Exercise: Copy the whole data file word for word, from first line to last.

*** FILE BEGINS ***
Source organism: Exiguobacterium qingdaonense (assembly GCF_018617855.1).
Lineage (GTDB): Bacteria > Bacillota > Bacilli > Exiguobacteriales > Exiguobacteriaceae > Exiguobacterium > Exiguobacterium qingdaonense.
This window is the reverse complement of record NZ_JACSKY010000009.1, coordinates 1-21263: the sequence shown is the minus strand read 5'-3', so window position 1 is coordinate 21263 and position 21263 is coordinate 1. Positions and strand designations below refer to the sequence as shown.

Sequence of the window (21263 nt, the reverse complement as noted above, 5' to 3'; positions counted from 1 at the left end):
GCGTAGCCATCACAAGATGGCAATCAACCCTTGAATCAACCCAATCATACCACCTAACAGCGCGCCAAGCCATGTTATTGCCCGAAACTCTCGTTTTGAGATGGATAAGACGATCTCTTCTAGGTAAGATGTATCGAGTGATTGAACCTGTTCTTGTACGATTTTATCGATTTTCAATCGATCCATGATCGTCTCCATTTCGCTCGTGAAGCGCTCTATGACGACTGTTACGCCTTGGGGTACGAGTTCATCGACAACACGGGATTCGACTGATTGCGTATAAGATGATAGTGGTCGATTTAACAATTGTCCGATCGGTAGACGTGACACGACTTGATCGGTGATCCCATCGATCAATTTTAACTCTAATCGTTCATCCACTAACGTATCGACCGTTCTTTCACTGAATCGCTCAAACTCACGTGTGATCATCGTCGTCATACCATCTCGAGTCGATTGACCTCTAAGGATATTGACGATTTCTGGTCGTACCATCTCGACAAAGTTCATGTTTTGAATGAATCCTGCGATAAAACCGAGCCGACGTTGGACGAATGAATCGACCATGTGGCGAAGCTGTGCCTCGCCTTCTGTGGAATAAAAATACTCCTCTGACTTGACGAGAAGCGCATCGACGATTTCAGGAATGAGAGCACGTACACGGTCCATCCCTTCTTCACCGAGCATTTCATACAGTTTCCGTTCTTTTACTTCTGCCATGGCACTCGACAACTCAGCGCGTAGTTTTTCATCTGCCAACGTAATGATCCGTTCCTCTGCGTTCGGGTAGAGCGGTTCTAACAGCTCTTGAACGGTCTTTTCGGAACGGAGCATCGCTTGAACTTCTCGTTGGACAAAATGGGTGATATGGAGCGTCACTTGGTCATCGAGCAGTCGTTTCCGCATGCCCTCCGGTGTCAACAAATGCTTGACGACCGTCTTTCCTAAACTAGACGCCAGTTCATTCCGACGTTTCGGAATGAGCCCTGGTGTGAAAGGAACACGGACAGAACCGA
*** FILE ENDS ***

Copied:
Source organism: Exiguobacterium qingdaonense (assembly GCF_018617855.1).
Lineage (GTDB): Bacteria > Bacillota > Bacilli > Exiguobacteriales > Exiguobacteriaceae > Exiguobacterium > Exiguobacterium qingdaonense.
This window is the reverse complement of record NZ_JACSKY010000009.1, coordinates 1-21263: the sequence shown is the minus strand read 5'-3', so window position 1 is coordinate 21263 and position 21263 is coordinate 1. Positions and strand designations below refer to the sequence as shown.

Sequence of the window (21263 nt, the reverse complement as noted above, 5' to 3'; positions counted from 1 at the left end):
GCGTAGCCATCACAAGATGGCAATCAACCCTTGAATCAACCCAATCATACCACCTAACAGCGCGCCAAGCCATGTTATTGCCCGAAACTCTCGTTTTGAGATGGATAAGACGATCTCTTCTAGGTAAGATGTATCGAGTGATTGAACCTGTTCTTGTACGATTTTATCGATTTTCAATCGATCCATGATCGTCTCCATTTCGCTCGTGAAGCGCTCTATGACGACTGTTACGCCTTGGGGTACGAGTTCATCGACAACACGGGATTCGACTGATTGCGTATAAGATGATAGTGGTCGATTTAACAATTGTCCGATCGGTAGACGTGACACGACTTGATCGGTGATCCCATCGATCAATTTTAACTCTAATCGTTCATCCACTAACGTATCGACCGTTCTTTCACTGAATCGCTCAAACTCACGTGTGATCATCGTCGTCATACCATCTCGAGTCGATTGACCTCTAAGGATATTGACGATTTCTGGTCGTACCATCTCGACAAAGTTCATGTTTTGAATGAATCCTGCGATAAAACCGAGCCGACGTTGGACGAATGAATCGACCATGTGGCGAAGCTGTGCCTCGCCTTCTGTGGAATAAAAATACTCCTCTGACTTGACGAGAAGCGCATCGACGATTTCAGGAATGAGAGCACGTACACGGTCCATCCCTTCTTCACCGAGCATTTCATACAGTTTCCGTTCTTTTACTTCTGCCATGGCACTCGACAACTCAGCGCGTAGTTTTTCATCTGCCAACGTAATGATCCGTTCCTCTGCGTTCGGGTAGAGCGGTTCTAACAGCTCTTGAACGGTCTTTTCGGAACGGAGCATCGCTTGAACTTCTCGTTGGACAAAATGGGTGATATGGAGCGTCACTTGGTCATCGAGCAGTCGTTTCCGCATGCCCTCCGGTGTCAACAAATGCTTGACGACCGTCTTTCCTAAACTAGACGCCAGTTCATTCCGACGTTTCGGAATGAGCCCTGGTGTGAAAGGAACACGGACAGAACCGA